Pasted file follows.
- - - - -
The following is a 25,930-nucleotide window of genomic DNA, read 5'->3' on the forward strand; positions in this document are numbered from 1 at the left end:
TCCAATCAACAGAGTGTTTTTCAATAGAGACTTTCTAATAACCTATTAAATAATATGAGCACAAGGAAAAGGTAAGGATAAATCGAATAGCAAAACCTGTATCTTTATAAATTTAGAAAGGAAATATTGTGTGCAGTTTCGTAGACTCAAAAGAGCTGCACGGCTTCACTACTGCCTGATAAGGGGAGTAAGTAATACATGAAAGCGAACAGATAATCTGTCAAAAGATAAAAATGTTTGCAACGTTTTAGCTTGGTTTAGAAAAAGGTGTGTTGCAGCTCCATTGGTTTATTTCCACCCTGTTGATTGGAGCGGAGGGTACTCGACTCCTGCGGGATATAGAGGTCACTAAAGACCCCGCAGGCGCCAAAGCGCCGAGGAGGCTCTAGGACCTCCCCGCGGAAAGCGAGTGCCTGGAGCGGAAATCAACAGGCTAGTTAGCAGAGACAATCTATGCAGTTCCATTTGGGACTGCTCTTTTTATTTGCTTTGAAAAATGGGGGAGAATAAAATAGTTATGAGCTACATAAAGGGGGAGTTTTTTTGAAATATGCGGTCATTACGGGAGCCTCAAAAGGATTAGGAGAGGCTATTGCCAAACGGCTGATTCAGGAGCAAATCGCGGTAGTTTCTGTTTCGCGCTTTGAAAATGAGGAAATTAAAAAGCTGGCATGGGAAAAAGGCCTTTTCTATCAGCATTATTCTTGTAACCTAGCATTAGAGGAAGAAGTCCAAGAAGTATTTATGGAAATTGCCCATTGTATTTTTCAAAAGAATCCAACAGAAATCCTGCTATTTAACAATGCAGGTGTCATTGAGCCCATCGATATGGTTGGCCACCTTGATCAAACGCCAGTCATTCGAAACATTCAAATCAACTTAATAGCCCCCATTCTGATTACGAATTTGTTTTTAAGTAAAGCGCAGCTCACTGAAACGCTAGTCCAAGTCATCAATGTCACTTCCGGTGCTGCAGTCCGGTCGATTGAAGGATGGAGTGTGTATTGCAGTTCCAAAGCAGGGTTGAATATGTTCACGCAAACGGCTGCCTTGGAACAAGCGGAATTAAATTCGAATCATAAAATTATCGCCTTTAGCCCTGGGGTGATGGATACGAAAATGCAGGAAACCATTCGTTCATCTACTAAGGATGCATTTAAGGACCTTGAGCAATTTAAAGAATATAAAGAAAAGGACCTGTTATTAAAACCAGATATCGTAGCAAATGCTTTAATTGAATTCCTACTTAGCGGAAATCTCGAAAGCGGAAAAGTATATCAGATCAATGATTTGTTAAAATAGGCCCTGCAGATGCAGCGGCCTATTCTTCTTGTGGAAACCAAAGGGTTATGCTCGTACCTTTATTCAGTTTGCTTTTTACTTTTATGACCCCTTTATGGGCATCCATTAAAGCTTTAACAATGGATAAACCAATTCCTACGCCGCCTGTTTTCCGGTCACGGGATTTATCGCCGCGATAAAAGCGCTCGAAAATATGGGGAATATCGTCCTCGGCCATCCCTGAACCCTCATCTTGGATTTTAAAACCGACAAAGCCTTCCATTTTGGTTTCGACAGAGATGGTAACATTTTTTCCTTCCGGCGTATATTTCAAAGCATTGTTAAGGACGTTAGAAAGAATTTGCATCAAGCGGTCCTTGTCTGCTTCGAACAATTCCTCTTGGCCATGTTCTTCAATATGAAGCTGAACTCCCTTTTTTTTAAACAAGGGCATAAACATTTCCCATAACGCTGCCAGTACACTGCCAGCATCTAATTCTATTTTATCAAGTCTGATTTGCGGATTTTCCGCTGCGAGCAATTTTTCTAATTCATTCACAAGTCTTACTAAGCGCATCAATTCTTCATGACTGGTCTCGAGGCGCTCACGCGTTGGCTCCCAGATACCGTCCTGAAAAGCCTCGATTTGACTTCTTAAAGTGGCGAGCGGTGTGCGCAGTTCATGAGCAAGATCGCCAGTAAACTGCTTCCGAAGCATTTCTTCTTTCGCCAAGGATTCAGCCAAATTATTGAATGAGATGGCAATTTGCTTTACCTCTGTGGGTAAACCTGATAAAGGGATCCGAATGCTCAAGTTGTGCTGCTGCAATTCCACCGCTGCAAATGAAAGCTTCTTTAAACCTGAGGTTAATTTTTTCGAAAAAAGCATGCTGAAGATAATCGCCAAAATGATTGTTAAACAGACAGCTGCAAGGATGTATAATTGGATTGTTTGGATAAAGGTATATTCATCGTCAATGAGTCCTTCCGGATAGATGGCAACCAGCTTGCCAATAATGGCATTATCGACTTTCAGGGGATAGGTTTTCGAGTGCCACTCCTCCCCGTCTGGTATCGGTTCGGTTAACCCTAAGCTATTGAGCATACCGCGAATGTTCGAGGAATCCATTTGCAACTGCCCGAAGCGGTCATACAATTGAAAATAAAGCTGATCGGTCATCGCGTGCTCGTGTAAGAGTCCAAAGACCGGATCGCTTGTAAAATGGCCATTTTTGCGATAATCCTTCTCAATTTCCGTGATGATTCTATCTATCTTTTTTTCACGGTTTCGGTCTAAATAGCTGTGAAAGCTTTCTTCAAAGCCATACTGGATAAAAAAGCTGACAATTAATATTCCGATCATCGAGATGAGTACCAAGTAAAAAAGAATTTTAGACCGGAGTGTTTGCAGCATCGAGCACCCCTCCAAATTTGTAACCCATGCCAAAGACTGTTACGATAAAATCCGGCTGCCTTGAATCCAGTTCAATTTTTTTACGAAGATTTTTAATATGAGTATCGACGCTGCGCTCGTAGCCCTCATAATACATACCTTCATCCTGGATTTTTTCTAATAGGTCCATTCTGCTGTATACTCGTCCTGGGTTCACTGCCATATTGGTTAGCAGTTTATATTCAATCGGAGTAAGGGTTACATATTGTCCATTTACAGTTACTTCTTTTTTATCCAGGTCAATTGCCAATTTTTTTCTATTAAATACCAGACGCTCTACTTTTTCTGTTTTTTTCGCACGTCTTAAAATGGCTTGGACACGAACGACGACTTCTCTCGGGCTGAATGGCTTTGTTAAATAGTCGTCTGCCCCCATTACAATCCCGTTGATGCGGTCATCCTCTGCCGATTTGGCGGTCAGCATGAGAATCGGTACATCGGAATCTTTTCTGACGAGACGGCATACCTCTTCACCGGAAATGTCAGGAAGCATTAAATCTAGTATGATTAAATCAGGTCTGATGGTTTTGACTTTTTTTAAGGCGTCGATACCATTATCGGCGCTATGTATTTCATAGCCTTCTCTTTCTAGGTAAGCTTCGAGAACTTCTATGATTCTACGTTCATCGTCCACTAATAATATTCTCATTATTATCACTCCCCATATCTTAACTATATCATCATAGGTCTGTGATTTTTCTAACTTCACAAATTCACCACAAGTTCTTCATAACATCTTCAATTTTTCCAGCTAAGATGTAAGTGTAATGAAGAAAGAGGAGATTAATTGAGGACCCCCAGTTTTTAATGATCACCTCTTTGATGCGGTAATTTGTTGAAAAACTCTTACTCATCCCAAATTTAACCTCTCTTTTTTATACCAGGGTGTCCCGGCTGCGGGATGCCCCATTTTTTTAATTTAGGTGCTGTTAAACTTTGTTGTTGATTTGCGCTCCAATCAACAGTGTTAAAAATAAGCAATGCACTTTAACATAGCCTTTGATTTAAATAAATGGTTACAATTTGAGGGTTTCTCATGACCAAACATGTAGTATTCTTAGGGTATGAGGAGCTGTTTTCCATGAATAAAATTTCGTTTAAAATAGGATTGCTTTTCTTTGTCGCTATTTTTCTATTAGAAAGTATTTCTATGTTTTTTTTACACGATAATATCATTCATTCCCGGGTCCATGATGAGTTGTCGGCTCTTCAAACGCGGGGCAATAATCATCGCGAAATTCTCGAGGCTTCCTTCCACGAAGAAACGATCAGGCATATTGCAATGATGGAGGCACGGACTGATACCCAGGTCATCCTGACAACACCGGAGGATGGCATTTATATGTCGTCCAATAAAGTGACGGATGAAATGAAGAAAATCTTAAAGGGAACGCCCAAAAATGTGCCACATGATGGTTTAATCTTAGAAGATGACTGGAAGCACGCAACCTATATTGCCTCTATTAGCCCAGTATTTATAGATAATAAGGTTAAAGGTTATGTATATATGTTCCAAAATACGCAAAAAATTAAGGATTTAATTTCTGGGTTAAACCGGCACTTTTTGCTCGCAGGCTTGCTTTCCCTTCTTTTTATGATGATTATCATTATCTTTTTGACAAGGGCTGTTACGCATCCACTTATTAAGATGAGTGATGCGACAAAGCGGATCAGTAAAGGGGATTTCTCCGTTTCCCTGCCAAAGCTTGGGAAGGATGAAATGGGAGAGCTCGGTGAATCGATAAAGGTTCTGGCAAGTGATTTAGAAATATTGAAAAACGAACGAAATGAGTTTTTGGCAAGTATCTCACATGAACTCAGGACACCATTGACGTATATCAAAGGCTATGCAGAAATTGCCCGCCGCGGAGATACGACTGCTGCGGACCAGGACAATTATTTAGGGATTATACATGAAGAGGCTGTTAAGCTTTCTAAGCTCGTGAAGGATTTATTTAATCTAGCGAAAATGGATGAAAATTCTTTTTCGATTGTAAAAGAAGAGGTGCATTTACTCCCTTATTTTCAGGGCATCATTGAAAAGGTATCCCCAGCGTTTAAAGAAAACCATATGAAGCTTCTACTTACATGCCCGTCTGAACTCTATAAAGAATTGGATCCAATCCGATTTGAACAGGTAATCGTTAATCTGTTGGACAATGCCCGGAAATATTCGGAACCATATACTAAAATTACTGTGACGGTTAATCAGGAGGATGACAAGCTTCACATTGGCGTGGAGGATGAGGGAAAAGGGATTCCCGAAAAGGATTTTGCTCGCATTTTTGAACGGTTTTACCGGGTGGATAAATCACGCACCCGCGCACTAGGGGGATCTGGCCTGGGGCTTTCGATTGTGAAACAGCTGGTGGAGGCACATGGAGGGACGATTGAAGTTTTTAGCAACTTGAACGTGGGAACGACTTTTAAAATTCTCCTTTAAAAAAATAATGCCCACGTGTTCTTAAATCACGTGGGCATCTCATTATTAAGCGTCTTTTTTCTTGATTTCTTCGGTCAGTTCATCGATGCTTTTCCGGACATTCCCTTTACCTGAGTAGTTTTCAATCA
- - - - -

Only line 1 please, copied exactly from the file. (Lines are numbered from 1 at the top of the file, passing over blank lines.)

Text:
The following is a 25,930-nucleotide window of genomic DNA, read 5'->3' on the forward strand; positions in this document are numbered from 1 at the left end: